I’m currently working on a screenplay about our 15th President, James Buchanan. The setting shifts back and forth between the present and 1863. How do I get the audience to believe that they are going back and forth between the present and 1863? I can’t. But I don’t have to make them actually believe it. Audiences are conditioned to “suspend disbelief” in order to enjoy the show. If you tell, or somehow show them that it is the present, they will go with it. If you dress the actors in clothes from 1863, the audience will “play along” and accept that it is 1863.
In a wintry scene, their reasoning minds might know that a stagehand is sprinkling white confetti on the stage from above, but when they learn to suspend disbelief, the audience will enjoy the “snowfall.” In the theater, in movies, audios, or in reading, we need to be able to sometimes disengage our reasoning mind and engage our imagination in order to enjoy it. Basically, there is an unwritten covenant between authors and their audiences. You suspend your disbelief for a couple hours and I will give you a couple hours of entertainment.
Did you clap your hands and say “I Believe” when Tinkerbell was dying?
Samuel Taylor Coleridge, who wrote the Rhyme of the Ancient Mariner, invented the term suspension of disbelief in 1817. He wanted you, sitting in your comfortable easy chair, to clearly imagine the anguish of the cursed mariner drifting far at sea “with water, water everywhere, but not a drop to drink.”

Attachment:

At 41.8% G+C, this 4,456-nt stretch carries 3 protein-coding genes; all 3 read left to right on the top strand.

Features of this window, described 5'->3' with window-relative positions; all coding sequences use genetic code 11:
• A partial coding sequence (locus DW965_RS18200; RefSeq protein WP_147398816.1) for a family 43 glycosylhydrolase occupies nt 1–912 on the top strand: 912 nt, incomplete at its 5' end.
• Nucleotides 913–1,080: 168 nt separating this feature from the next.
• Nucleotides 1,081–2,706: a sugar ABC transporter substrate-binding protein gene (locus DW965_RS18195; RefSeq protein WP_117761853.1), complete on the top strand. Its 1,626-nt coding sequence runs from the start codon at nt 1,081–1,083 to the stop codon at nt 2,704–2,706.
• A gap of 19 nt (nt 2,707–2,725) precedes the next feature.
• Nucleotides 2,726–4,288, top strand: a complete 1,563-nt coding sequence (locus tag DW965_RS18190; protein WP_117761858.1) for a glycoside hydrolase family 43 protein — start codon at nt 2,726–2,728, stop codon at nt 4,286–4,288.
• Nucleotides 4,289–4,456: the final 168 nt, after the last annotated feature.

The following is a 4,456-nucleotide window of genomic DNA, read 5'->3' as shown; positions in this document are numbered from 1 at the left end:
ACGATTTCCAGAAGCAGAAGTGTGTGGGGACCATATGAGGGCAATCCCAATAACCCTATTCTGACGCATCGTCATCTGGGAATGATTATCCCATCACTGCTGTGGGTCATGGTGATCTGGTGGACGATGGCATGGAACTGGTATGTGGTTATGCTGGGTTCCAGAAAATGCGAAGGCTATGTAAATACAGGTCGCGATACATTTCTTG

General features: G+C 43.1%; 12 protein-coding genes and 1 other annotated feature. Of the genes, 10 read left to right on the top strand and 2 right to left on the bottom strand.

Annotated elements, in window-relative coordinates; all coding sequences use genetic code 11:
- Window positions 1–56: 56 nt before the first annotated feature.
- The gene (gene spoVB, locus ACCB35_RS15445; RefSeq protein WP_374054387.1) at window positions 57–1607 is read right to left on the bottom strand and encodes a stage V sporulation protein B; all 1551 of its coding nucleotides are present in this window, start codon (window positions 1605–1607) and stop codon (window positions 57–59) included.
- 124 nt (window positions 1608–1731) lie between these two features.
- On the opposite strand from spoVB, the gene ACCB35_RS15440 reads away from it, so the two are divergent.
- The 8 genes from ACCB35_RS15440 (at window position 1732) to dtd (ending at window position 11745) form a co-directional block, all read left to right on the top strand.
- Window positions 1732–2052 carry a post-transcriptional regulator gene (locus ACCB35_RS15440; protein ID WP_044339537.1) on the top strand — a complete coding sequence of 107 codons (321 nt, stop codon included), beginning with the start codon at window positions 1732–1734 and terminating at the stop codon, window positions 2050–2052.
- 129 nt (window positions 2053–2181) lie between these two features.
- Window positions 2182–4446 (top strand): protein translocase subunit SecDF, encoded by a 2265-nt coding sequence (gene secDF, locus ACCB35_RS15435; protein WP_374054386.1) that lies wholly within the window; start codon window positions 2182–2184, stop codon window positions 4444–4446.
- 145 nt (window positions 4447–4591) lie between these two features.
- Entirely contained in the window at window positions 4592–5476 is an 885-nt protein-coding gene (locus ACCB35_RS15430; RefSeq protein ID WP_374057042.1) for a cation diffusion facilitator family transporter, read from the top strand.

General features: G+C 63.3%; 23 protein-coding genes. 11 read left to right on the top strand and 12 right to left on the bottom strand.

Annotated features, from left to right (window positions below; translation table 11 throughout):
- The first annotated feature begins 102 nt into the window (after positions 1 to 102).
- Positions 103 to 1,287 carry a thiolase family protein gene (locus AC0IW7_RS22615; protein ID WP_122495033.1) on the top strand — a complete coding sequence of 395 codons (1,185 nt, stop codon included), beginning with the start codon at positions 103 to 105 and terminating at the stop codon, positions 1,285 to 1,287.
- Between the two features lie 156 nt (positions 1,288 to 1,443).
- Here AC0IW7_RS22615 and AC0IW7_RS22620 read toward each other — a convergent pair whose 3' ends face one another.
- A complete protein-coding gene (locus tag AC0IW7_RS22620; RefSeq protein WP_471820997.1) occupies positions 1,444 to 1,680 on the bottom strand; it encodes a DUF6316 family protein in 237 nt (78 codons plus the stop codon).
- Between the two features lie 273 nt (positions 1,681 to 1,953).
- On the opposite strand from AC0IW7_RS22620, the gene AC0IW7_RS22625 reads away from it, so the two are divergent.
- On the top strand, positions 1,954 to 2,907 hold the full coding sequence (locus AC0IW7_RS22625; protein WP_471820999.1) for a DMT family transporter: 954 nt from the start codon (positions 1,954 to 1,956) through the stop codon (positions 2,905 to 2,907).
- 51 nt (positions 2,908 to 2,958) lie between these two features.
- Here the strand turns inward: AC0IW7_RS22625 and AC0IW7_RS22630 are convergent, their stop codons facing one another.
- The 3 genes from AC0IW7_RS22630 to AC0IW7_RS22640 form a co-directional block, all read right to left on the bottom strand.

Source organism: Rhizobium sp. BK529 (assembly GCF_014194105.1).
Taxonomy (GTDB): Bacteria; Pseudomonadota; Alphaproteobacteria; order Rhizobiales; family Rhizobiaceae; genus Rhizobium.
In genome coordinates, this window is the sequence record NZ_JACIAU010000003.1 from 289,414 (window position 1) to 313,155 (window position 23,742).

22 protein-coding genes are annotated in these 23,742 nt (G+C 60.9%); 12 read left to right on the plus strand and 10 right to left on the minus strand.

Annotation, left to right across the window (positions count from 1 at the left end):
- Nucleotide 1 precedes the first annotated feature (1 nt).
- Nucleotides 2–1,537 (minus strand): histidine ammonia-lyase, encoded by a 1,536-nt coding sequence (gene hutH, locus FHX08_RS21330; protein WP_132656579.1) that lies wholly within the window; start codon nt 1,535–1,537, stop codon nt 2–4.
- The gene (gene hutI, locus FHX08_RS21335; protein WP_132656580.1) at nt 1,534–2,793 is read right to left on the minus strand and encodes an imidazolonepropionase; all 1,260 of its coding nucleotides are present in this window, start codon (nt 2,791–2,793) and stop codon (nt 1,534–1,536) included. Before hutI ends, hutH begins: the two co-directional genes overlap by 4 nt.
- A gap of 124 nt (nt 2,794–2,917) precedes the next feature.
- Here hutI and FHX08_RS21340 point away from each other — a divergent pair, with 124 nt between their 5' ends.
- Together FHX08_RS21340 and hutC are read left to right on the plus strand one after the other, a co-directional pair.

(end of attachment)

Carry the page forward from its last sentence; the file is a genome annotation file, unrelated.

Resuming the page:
Wikipedia defines the term suspension of disbelief as a willingness to suspend one’s critical faculties and believe something surreal. It is the sacrifice of realism and logic for the sake of enjoyment.
Sometimes we need to use both our reasoning mind and our imagination to get the most effect from a story. If we are watching a murder mystery, we use our reasoning mind to gather the clues, but we must use our imagination to suspend disbelief that the “murdered” actor is not really dead, or that the famous detective is just an actor.
We can be thrilled watching a magician saw a woman in half, though our reasoning mind knows (or at least hopes) that the woman is not really cut in two. We know that she will be back for the next performance. We must suspend this disbelief, though, to be able to enjoy the magic and the illusion.
More than 60 years ago, I was an avid fan of comic books, especially the DC comics, which featured Superman, Aquaman, Batman, Green Arrow, and other superheroes. To enjoy a comic book, we need to suspend disbelief and accept the character’s amazing, and often quite unbelievable, skill set. We know that man can’t fly, but we accept that Superman can. We know that man can’t live underwater, but we accept that Aquaman can. We accept an unrealistic premise in order to enjoy the story.
Places of worship are theaters in a way. In them, we are also able to suspend our disbelief and fully enter another world. It takes conditioning and practice, though, for us to be comfortable enough to lower our reasoning and boost our imaginations. Not surprisingly, those raised by Christians can easily adjust to the theater of a church, but they are not conditioned to equally accept the different customs of a synagogue or a mosque. Those raised by Jews can adjust to the theater of a synagogue but find themselves unable to adjust equally to the different ways of a church or mosque. Those raised by Muslims can adjust to the theater of a mosque, but not much else.